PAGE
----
The following remarks of Archbishop Tiran Nersoyan (1904-1989) were published in a commemorative booklet published in 1954 on the 25th Anniversary of his priestly Ordination. The booklet was recently donated to the Zohrab Center. It contains other essays and sermons of the Archbishop along with a biography written by his student, “Very Rev. Torkom Manoogian,” the late Primate and Patriarch of Jerusalem. In these excerpts, Tiran Srpazan challenges young Armenian Americans, particularly those in the newly-established ACYOA [Armenian Church Youth Organization] to elevate themselves to the highest ideals of their ancestral church. In so doing he articulates a vision of what it means to be Armenian and American.
It is true that there are great numbers of Americans who profess to be religious. Some of these, however, mistake religion for magic. They think that by going through certain ceremonies and thus doing the customary thing, they have done their duty to God. By merely going to church, or by merely having certain ceremonies performed on them, they think their souls will be saved. Others, going to the other extreme, think that by quoting the Bible and drawing all kinds of strange conclusions from those quotations, they will find the way of salvation.
We must beware of both these pitfalls. Of course, we can be saved from spiritual death only through the holy sacraments and through the Word of God, but we must subject ourselves to the holy sacraments and to the Word of God in deep discernment, in humility, and in an honest efforts to be changed by God’s grace.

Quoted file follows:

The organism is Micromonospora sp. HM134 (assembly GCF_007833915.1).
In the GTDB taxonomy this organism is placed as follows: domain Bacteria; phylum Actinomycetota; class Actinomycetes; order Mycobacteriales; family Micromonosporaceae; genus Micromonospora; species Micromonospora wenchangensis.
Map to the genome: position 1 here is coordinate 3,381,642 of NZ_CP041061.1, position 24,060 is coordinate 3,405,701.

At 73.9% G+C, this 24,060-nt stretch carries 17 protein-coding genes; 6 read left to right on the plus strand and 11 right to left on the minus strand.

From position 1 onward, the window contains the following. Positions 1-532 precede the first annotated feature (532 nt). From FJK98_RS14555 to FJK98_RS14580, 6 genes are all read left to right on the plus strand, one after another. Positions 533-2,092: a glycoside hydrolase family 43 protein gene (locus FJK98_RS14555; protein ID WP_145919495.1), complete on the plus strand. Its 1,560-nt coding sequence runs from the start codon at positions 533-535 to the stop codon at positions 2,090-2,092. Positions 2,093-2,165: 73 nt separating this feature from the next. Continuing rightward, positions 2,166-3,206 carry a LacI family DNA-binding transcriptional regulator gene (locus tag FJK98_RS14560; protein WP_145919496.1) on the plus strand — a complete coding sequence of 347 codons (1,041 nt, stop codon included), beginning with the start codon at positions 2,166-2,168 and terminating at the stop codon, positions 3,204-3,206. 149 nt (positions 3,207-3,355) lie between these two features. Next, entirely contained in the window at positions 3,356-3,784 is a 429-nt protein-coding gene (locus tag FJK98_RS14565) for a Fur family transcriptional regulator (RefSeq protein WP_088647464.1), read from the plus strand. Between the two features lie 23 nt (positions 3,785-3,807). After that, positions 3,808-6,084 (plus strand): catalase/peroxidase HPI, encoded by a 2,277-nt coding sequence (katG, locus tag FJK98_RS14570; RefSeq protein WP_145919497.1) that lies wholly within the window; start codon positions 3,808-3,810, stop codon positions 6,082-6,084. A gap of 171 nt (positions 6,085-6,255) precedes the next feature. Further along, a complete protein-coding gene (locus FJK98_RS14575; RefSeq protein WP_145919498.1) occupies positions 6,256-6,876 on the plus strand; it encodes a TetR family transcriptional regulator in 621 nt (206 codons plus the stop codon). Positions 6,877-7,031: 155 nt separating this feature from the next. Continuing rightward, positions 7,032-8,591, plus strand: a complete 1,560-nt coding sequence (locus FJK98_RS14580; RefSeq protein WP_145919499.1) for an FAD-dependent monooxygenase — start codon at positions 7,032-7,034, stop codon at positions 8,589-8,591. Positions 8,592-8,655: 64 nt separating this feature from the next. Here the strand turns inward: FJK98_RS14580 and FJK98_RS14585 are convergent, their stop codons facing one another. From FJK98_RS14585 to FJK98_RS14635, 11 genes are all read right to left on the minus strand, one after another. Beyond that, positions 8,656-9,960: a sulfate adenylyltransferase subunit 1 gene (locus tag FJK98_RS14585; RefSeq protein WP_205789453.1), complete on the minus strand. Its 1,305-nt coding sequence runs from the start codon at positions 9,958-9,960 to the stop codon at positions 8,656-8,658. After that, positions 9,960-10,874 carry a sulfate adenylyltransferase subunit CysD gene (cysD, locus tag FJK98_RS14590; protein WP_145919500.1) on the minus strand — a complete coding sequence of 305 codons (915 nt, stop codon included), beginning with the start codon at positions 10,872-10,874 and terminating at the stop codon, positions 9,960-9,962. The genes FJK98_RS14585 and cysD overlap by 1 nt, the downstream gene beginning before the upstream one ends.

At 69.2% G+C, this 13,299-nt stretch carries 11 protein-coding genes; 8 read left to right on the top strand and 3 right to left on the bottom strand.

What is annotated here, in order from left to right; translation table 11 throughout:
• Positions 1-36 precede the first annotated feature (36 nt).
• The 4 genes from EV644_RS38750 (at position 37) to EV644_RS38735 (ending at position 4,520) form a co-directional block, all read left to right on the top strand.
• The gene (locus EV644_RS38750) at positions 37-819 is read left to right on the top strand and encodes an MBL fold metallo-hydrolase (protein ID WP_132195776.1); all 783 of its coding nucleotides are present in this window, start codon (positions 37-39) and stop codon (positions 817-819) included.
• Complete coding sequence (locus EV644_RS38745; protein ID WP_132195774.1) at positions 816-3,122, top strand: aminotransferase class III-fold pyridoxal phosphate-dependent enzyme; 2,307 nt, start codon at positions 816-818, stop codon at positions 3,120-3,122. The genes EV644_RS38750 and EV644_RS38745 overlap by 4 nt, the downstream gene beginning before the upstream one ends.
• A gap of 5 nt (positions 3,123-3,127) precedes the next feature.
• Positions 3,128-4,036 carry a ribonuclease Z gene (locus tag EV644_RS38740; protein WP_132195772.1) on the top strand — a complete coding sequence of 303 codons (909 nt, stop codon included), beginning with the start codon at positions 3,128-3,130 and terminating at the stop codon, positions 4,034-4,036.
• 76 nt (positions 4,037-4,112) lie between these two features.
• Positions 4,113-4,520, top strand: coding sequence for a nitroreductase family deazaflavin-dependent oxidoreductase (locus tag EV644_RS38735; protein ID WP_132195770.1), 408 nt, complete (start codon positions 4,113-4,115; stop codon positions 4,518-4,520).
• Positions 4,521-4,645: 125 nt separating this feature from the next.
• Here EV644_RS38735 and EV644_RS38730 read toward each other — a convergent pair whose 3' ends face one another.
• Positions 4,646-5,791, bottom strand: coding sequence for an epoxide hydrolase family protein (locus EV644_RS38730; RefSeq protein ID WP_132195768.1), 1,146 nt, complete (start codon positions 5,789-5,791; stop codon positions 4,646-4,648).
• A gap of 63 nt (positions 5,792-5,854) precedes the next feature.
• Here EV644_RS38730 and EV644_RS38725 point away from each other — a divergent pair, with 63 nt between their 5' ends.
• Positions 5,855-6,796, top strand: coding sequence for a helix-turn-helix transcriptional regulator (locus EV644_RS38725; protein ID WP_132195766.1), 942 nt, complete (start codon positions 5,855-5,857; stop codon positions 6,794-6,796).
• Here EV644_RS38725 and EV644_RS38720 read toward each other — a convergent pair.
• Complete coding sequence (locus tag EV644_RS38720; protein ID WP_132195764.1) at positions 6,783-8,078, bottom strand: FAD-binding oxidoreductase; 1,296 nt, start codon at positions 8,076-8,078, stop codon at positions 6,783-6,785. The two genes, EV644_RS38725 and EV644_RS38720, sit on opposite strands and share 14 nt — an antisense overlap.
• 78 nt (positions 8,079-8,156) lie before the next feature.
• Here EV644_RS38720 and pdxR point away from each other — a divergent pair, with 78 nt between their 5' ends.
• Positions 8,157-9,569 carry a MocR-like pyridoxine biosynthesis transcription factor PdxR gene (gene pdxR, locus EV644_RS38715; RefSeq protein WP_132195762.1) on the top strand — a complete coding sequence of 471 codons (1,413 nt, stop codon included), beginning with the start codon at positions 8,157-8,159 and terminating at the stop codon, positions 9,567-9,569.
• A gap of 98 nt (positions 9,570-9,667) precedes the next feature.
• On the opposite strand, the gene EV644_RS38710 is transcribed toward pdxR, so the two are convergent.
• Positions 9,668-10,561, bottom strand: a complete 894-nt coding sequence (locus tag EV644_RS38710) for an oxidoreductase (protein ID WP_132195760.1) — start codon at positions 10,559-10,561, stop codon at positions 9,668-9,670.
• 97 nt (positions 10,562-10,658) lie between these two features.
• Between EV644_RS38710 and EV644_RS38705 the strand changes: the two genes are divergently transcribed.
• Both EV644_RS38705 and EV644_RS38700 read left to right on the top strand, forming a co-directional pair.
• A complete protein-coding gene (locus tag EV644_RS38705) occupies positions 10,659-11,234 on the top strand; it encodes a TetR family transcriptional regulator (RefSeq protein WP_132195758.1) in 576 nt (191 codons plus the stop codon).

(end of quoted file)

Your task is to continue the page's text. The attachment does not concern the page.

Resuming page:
It is the gradual change and renewal of our souls that will give us the fuller life, in which we can find happiness, real deep happiness, both in this world and in the life to come.
It is that kind of religious that we need. We must all strive towards that kind of religious life, both as individuals, and as groups or corporate bodies…
We have had great religious leaders and teachers. By following them, by being faithful to our religious and cultural past, and being faithful to our Church and its precepts, we can live in this country the fuller Christian life.
By holding the standard of our faith high and by following dutifully on the path of our forefathers, we can avoid the dangers and the pitfalls to which I made reference a moment ago. Because the Armenian Orthodox way of Christian living will give us a sound, and realistic spirituality, which is neither merely formal nor merely emotional, but which in a healthy way will make us adjust our lives to the circumstances of modern civilization and, at the same time, will lead us to eternal life and to the Kingdom of God.
Not only this, but also, provided we have the necessary missionary zeal, we can spread our good influence around us and thus contribute, in our modest way, to the spiritual enrichment and to the deepening of the faith of America. We can become a fragrant and beautiful flower in the gardens of large and small Christian communities, which together are striving, in their different ways, to cultivate the spiritual soil, or we might say the soul of America.